B.R.S.M. Home of Woodward Wednesdays


Welwitindolinones Redux

Perhaps not unexpectedly, given last year's exciting breakthrough syntheses, more synthetic work on the weltwitindolinones appeared in the literature last week, so I think an update is in order. As a reminder, the first synthesis of a bridged bicyclic member of this family came in March last year when Rawal reported a neat racemic route to N-methylwelwitindolinone D isonitrile, emerging as the winner of a 15 year race between plenty of well known synthetic chemists. This was rapidly followed by Garg, who published an excellent synthesis of (-)-N-methylwelwitindolinone C isothiocyanate in August, which I covered here.

Well, two more back to back JACS papers,[1] one each from Rawal and Garg have just appeared, and I'll summarise both here. Garg's describes improvements to the key step in his previously reported route to (-)-N-methylwelwitindolinone C isothiocyanate, along with the synthesis of (-)-N-methylwelwitindolinone C isonitrile and a couple of the so-called 'oxidised welwitindolinones'. Rawal's contains an asymmetric version of his previous racemic route, allowing access to (-)-N-methylwelwitindolinone C isothiocyanate/isonitrile, along with one of the 'oxidised welwitindolinones'. As Rawal’s has the most new chemistry of the two we'll look at that first.

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(-)-huperzine A

Update 02/09: just realised that Fukuyama's 2009 synthesis of (-)-huperzine was covered over at synthetic nature last year and the compound itself has a wikipedia page. Also, I notice that HMPA is mentioned in the paper. Whoops.


A Robust and Scalable Synthesis Of the Potent Neuroprotective Agent (-)-Huperzine A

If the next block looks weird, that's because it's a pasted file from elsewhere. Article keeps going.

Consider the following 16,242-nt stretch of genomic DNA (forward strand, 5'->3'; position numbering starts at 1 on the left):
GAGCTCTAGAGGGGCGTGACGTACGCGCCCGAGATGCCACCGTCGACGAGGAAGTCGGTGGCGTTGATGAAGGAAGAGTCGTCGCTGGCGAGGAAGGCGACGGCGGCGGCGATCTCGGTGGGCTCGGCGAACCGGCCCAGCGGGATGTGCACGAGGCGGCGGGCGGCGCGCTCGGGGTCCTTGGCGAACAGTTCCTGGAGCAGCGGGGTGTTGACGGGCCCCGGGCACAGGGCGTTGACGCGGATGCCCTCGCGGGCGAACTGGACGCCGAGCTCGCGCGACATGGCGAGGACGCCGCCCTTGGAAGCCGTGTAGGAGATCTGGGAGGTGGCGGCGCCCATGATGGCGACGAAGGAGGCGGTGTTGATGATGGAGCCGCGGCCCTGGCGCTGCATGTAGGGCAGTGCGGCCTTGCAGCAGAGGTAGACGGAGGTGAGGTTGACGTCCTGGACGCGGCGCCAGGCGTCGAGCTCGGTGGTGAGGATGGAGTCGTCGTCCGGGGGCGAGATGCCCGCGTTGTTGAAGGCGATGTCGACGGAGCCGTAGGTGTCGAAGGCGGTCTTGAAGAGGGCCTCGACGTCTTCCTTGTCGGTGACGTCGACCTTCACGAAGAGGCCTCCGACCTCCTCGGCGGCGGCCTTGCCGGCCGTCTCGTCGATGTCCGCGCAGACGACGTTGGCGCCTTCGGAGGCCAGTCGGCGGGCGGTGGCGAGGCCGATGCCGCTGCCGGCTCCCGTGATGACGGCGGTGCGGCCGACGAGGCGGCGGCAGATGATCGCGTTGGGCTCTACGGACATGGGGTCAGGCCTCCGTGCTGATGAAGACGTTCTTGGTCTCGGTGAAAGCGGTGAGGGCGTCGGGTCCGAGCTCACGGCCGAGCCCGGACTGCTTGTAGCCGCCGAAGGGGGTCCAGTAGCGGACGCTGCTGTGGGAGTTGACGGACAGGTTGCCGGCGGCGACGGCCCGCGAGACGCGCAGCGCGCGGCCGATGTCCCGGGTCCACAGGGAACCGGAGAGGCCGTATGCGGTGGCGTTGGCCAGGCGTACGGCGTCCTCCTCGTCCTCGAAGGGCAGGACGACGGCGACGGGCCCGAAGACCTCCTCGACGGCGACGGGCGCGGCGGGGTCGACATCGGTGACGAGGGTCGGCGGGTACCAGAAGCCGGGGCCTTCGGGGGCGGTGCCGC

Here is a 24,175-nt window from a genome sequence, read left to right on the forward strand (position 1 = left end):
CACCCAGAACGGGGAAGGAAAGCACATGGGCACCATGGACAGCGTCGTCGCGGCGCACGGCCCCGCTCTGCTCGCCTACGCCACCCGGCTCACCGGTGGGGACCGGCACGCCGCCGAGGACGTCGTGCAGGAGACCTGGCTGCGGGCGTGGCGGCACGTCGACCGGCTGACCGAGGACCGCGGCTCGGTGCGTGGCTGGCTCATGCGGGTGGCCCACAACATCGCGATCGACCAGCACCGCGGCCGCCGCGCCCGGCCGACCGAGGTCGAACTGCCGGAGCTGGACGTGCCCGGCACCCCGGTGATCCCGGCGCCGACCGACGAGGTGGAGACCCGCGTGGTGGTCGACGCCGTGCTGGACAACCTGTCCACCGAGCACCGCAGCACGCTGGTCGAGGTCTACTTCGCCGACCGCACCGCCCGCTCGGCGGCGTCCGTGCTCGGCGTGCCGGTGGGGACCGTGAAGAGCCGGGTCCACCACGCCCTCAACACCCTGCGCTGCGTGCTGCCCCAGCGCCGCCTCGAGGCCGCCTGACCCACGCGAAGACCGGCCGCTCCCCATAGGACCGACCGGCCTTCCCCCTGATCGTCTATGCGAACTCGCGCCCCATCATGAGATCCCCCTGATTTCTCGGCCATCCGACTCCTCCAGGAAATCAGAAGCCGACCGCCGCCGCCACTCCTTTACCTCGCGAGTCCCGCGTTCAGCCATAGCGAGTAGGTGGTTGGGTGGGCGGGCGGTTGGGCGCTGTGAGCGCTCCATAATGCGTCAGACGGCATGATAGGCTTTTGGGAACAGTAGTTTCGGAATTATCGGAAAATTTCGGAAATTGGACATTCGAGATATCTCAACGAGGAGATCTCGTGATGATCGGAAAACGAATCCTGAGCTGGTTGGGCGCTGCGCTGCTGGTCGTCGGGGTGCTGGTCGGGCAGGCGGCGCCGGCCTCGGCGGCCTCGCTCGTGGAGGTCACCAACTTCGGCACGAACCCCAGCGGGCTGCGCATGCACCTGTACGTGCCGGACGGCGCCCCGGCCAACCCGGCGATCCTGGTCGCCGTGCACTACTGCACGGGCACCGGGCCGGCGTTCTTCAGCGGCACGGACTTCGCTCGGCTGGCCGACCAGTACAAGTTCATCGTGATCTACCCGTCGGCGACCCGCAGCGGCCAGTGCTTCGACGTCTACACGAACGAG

S. Herzon et al., Chem. Sci., 2011, Advance Article; [PDF][SI][GROUP]

DOI: 10.1039/c1sc00455g

There's been a quite a lot of interest in this little natural product already, as it's known to be a potent and selective reversible inhibitor of acetylcholine esterase (AChE), with an impressive Ki of 23 nM. Apparently, recent studies have established that this property makes the compound a possible counter to organophosphate chemical weapons, such as the 'nerve gases' sarin and VX, which work by covalently modifying AChE (I, for one, am so glad I wasn't in that clinical trial). There's also some evidence it may be useful in slowing the progression of neurodegenerative diseases. However, the problem is (as usual) the difficulty of getting useful amounts of the darn thing for further studies - in this case the compound comes from a painfully slow growing chinese herb, with an isolation yield of just 0.011%. If my readership is what I anticipate then I expect you're all thinking, "that sounds like a job for total synthesis!", and you'd be right. The best asymmetric synthesis of (-)-huperzine reported prior to this work was that of Kozikowski and coworkers, published way back in 1991, standing at 16 steps with an overall yield of around 2.8%.[1] This new route by Herzon and coworkers manages a significant improvement on both counts, despite actually using the same chiral building block to introduce asymmetry...

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Kibdelone C

Porco et al., J. Am. Chem. Soc., 2011, Article ASAP; [PDF] [SI] [GROUP]

DOI: 10.1021/ja203642n

Ready et al., J. Am. Chem. Soc., 2011, Article ASAP; [PDF] [SI] [GROUP]

DOI: 10.1021/ja204040k

Here’s an odd occurrence; two quite different syntheses of the natural product kibdelone C in appeared in the JACS ASAP on the same day last week; one by the Porco group and another by Ready and coworkers. Each acknowledges the other for sharing details of the work before publication, so I guess the authors were less surprised than I was. There are a number of kibdelones, all of which are quite similar and tend to interconvert on standing. They boast antibacterial, antinematodal and anticancer activity. The mode of action isn’t known, but they look likely to bind nucleic acids.

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